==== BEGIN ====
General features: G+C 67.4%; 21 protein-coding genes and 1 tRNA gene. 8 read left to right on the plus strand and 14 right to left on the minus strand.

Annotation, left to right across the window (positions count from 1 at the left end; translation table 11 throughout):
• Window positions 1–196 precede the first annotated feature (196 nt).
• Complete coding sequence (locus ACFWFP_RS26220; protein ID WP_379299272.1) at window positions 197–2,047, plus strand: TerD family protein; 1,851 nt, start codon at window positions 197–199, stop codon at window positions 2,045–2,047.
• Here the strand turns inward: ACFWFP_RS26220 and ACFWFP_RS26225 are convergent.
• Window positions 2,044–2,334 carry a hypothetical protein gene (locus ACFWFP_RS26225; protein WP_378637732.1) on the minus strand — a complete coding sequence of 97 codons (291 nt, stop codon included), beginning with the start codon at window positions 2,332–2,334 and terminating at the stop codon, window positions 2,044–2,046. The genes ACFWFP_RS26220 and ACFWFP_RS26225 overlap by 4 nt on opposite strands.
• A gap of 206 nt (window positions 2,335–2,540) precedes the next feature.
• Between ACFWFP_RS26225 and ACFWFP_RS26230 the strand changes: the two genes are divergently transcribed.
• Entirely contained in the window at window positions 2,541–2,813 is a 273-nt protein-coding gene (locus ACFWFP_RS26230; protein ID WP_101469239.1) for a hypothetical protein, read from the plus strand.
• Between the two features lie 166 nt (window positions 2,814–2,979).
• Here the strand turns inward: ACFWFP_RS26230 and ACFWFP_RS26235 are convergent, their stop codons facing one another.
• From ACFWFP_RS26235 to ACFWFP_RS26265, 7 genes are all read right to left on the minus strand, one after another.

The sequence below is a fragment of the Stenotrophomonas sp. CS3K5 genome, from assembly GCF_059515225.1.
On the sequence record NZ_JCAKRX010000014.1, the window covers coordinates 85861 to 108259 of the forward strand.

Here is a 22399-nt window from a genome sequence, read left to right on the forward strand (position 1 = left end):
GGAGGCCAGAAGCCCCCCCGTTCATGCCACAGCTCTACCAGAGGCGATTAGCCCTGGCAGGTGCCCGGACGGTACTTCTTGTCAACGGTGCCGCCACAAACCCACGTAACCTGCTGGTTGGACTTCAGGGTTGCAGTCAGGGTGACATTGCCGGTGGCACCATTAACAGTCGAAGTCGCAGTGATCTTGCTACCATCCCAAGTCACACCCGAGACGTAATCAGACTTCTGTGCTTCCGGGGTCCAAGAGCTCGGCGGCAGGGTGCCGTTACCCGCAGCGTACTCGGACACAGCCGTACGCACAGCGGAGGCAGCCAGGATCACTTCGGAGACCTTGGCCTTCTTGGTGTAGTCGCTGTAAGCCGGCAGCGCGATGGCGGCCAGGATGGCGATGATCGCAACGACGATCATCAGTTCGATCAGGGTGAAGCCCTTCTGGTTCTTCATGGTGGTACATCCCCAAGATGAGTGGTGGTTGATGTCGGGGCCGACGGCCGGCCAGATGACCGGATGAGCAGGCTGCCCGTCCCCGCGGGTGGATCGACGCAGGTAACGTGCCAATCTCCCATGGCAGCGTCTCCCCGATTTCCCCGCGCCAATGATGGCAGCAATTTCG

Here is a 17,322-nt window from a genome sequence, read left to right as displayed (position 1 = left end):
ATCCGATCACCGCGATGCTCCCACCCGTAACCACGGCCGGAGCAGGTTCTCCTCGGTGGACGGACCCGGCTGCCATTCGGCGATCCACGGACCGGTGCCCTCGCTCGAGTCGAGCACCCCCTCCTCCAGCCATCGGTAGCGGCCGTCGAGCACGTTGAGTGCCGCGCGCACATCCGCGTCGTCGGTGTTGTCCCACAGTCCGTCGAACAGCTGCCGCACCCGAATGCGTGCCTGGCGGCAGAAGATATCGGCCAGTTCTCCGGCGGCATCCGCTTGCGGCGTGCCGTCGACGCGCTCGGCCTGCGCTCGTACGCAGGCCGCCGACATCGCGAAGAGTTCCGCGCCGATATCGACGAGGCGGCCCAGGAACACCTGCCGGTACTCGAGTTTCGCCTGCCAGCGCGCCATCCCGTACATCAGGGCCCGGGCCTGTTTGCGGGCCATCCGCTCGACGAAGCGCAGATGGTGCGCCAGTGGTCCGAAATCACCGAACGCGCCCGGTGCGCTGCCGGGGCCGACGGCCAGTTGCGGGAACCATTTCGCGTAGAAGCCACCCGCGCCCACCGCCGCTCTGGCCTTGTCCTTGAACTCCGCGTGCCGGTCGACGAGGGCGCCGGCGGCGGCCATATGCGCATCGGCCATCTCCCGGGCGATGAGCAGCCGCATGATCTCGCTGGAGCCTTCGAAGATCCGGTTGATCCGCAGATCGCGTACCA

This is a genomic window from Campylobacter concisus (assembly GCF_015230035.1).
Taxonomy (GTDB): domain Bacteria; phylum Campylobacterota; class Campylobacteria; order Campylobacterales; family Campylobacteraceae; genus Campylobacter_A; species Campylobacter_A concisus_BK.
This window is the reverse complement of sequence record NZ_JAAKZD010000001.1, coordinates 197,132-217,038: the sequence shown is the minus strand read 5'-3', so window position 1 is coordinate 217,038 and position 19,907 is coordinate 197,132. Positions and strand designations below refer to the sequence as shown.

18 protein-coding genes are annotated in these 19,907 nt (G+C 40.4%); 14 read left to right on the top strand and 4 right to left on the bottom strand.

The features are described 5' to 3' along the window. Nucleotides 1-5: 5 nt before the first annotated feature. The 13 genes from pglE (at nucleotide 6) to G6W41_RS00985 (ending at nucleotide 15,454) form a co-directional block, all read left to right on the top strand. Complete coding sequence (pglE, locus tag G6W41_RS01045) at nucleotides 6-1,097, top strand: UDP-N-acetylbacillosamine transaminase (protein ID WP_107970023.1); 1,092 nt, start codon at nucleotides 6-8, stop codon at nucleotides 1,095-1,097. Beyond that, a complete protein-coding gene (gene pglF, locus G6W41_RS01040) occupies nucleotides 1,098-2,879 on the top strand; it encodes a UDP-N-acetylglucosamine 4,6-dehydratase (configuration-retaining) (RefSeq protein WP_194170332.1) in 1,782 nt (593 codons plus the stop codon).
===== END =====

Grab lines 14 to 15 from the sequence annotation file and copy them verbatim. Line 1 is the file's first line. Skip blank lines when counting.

On the sequence record NZ_JCAKRX010000014.1, the window covers coordinates 85861 to 108259 of the forward strand.

Here is a 22399-nt window from a genome sequence, read left to right on the forward strand (position 1 = left end):